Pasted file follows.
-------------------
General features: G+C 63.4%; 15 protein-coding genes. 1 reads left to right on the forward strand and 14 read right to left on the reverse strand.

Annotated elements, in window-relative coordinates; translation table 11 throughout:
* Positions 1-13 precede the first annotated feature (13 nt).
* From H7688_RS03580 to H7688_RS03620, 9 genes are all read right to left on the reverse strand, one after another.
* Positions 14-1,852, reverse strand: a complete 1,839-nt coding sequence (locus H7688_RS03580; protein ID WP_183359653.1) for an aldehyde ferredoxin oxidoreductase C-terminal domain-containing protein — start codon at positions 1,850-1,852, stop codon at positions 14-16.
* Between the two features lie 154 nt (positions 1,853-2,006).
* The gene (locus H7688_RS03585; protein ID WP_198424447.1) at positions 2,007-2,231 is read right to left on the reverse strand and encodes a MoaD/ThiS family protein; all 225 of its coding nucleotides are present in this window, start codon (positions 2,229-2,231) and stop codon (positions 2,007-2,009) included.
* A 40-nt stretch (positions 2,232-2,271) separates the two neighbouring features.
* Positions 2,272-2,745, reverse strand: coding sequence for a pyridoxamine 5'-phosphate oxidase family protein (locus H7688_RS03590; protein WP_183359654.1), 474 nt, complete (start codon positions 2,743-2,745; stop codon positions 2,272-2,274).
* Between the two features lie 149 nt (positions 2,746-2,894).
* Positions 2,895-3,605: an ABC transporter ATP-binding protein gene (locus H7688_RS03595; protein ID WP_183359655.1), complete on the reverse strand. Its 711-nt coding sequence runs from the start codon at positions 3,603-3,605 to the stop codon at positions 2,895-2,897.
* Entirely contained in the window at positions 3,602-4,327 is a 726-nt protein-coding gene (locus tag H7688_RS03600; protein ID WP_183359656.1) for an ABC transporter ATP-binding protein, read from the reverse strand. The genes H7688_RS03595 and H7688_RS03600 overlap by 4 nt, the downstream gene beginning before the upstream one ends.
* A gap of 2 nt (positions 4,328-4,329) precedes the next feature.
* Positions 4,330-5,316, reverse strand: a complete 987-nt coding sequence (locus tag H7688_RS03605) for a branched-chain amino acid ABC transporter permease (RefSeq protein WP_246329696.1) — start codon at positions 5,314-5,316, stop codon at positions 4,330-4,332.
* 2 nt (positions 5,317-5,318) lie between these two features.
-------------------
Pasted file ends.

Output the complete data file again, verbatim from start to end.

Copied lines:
General features: G+C 63.4%; 15 protein-coding genes. 1 reads left to right on the forward strand and 14 read right to left on the reverse strand.

Annotated elements, in window-relative coordinates; translation table 11 throughout:
* Positions 1-13 precede the first annotated feature (13 nt).
* From H7688_RS03580 to H7688_RS03620, 9 genes are all read right to left on the reverse strand, one after another.
* Positions 14-1,852, reverse strand: a complete 1,839-nt coding sequence (locus H7688_RS03580; protein ID WP_183359653.1) for an aldehyde ferredoxin oxidoreductase C-terminal domain-containing protein — start codon at positions 1,850-1,852, stop codon at positions 14-16.
* Between the two features lie 154 nt (positions 1,853-2,006).
* The gene (locus H7688_RS03585; protein ID WP_198424447.1) at positions 2,007-2,231 is read right to left on the reverse strand and encodes a MoaD/ThiS family protein; all 225 of its coding nucleotides are present in this window, start codon (positions 2,229-2,231) and stop codon (positions 2,007-2,009) included.
* A 40-nt stretch (positions 2,232-2,271) separates the two neighbouring features.
* Positions 2,272-2,745, reverse strand: coding sequence for a pyridoxamine 5'-phosphate oxidase family protein (locus H7688_RS03590; protein WP_183359654.1), 474 nt, complete (start codon positions 2,743-2,745; stop codon positions 2,272-2,274).
* Between the two features lie 149 nt (positions 2,746-2,894).
* Positions 2,895-3,605: an ABC transporter ATP-binding protein gene (locus H7688_RS03595; protein ID WP_183359655.1), complete on the reverse strand. Its 711-nt coding sequence runs from the start codon at positions 3,603-3,605 to the stop codon at positions 2,895-2,897.
* Entirely contained in the window at positions 3,602-4,327 is a 726-nt protein-coding gene (locus tag H7688_RS03600; protein ID WP_183359656.1) for an ABC transporter ATP-binding protein, read from the reverse strand. The genes H7688_RS03595 and H7688_RS03600 overlap by 4 nt, the downstream gene beginning before the upstream one ends.
* A gap of 2 nt (positions 4,328-4,329) precedes the next feature.
* Positions 4,330-5,316, reverse strand: a complete 987-nt coding sequence (locus tag H7688_RS03605) for a branched-chain amino acid ABC transporter permease (RefSeq protein WP_246329696.1) — start codon at positions 5,314-5,316, stop codon at positions 4,330-4,332.
* 2 nt (positions 5,317-5,318) lie between these two features.